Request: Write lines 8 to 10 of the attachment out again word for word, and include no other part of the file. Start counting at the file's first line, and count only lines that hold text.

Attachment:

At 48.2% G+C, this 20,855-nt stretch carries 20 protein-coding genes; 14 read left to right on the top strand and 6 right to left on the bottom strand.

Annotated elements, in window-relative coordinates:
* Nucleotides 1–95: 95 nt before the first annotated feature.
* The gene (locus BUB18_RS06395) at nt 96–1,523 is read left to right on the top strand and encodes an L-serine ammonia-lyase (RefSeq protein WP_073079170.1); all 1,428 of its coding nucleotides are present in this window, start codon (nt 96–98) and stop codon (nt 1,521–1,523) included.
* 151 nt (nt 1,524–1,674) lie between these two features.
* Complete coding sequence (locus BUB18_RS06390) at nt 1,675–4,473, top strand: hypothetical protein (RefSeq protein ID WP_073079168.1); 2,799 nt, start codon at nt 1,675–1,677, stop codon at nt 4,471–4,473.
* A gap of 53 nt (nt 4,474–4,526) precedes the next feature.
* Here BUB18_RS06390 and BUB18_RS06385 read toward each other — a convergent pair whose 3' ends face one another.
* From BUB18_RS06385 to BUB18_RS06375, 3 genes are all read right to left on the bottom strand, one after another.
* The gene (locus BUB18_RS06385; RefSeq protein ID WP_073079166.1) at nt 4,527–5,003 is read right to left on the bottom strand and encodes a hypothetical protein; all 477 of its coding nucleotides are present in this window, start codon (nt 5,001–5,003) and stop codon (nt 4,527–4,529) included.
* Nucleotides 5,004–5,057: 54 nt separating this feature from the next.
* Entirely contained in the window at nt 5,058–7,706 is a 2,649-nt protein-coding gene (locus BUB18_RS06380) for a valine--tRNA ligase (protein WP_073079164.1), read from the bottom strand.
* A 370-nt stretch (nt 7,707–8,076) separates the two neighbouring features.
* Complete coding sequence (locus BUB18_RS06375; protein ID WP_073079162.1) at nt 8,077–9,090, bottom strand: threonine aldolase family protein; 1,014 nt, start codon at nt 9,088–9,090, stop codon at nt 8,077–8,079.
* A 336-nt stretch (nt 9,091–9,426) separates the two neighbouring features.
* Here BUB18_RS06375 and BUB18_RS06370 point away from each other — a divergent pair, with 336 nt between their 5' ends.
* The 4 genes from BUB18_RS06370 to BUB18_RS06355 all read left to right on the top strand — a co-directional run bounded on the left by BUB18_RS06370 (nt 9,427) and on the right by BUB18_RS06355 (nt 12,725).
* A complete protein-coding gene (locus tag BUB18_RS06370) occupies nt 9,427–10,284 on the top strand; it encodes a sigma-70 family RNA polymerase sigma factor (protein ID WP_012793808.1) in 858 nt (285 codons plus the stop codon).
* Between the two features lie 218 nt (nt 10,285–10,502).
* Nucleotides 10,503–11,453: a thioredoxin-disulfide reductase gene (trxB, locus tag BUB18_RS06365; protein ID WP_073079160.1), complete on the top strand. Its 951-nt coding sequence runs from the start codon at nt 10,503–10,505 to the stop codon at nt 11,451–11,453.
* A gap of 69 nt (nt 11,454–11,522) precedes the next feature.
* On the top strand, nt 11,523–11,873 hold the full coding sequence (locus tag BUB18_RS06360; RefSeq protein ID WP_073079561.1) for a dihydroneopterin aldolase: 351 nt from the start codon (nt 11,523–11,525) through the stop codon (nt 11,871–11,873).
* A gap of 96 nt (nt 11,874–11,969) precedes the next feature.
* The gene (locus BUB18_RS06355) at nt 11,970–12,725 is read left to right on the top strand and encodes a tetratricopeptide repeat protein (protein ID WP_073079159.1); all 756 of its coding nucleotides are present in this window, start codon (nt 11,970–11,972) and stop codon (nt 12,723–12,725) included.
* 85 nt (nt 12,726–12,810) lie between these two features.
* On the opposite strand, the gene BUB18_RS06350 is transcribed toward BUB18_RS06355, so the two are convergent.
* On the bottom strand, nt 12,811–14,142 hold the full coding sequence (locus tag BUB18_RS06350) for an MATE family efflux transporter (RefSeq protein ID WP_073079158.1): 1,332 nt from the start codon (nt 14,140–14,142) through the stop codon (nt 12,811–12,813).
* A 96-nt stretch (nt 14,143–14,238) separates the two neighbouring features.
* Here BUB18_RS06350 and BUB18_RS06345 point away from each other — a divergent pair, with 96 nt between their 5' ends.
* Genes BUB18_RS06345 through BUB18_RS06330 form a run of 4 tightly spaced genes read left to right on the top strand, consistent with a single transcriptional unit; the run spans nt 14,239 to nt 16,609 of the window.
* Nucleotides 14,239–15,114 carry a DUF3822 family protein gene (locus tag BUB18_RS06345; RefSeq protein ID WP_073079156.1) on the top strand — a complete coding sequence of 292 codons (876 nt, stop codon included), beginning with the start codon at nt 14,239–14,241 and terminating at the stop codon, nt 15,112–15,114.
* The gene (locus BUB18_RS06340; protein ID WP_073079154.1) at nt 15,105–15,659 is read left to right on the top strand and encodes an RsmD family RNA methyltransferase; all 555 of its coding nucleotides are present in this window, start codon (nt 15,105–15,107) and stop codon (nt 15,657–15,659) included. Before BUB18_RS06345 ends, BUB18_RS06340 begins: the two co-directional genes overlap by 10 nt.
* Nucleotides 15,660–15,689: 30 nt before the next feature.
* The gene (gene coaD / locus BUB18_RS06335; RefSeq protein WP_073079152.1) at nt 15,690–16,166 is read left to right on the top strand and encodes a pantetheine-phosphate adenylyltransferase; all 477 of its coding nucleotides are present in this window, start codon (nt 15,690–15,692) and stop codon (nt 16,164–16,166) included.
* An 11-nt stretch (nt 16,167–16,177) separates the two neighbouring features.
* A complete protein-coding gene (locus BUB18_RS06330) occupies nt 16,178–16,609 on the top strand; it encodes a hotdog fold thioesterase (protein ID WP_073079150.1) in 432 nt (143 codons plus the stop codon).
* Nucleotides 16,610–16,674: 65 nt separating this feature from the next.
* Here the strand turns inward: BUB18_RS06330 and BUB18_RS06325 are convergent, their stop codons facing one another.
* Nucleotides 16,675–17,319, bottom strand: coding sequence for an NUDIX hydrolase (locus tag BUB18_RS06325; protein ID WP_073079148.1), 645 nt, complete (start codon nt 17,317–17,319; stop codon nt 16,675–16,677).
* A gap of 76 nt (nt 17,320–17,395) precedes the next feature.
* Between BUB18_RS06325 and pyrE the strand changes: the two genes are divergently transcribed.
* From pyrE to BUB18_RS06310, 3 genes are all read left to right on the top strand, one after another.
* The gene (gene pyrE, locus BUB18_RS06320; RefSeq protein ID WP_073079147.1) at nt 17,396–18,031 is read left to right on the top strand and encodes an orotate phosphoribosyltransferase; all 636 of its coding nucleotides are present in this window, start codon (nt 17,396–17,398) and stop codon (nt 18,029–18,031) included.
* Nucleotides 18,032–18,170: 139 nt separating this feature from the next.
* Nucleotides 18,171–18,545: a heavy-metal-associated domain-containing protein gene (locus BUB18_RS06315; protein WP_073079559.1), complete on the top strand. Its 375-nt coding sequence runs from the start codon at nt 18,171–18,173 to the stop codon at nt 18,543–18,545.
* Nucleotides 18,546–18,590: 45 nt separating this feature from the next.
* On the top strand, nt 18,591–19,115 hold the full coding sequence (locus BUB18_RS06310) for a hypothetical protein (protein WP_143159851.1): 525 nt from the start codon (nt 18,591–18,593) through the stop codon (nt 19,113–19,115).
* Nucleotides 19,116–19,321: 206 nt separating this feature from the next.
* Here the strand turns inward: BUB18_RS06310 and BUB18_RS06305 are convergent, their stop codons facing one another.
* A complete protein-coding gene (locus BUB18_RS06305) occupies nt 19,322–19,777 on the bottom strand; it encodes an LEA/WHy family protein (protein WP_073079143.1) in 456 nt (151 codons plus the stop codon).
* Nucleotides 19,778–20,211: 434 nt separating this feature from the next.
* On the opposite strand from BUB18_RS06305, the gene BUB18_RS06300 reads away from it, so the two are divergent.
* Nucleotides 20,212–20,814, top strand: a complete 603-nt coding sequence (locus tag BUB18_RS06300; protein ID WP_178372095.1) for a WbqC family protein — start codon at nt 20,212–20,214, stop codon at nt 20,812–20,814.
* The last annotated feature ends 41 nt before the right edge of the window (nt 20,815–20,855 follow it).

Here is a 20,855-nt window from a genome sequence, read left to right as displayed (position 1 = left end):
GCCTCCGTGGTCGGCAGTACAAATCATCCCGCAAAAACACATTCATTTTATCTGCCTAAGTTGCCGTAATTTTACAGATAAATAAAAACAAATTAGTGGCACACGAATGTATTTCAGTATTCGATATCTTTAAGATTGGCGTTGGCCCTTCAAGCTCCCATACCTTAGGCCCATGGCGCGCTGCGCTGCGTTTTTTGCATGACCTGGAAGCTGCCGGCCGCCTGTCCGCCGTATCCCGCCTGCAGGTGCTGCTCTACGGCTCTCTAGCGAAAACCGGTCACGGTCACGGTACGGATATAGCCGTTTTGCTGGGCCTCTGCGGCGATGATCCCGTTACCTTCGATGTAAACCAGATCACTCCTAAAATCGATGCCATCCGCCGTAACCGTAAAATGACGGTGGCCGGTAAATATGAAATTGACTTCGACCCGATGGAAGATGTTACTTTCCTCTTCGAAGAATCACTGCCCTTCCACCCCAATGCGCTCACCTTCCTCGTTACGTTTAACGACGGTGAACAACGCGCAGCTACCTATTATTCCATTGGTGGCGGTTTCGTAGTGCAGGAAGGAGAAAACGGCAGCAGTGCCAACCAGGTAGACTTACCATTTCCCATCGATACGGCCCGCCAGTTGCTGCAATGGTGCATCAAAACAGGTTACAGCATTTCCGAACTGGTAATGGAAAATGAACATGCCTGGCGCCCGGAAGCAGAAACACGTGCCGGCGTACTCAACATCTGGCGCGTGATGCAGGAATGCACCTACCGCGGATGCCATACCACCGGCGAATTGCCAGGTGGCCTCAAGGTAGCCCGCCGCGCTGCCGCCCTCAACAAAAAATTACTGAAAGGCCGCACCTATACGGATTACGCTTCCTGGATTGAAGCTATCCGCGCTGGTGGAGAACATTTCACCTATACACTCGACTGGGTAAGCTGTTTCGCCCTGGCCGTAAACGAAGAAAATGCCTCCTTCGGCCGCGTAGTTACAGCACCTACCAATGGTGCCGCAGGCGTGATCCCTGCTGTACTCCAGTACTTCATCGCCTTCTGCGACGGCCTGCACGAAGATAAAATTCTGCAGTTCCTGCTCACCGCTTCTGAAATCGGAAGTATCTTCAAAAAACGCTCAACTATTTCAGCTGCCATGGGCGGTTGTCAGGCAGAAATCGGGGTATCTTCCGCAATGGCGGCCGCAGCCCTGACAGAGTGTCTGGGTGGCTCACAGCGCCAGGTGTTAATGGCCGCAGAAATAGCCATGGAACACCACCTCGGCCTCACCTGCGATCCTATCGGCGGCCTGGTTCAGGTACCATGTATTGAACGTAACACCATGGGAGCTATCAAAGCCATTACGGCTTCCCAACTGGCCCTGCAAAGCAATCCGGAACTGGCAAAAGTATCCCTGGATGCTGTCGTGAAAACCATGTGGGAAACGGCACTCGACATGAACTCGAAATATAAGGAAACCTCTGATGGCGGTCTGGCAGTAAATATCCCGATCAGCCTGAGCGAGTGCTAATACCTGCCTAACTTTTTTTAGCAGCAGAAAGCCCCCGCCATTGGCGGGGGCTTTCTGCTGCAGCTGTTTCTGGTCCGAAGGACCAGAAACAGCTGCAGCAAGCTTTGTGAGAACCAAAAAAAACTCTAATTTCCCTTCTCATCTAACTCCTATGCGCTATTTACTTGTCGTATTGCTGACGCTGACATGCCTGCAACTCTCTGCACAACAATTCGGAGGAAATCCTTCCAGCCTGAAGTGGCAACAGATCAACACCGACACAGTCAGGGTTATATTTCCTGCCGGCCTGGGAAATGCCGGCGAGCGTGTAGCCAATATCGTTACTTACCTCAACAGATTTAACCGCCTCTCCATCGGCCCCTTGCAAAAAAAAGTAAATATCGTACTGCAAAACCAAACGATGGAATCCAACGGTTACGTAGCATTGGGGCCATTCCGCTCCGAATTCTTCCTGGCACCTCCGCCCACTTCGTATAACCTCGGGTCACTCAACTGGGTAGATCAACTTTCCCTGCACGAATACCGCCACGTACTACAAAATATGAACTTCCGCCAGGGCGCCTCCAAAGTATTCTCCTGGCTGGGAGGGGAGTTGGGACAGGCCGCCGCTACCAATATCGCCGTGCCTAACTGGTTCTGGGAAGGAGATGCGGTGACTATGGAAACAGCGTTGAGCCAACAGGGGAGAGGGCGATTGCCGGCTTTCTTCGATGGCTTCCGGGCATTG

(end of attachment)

* Here BUB18_RS06390 and BUB18_RS06385 read toward each other — a convergent pair whose 3' ends face one another.
* From BUB18_RS06385 to BUB18_RS06375, 3 genes are all read right to left on the bottom strand, one after another.
* The gene (locus BUB18_RS06385; RefSeq protein ID WP_073079166.1) at nt 4,527–5,003 is read right to left on the bottom strand and encodes a hypothetical protein; all 477 of its coding nucleotides are present in this window, start codon (nt 5,001–5,003) and stop codon (nt 4,527–4,529) included.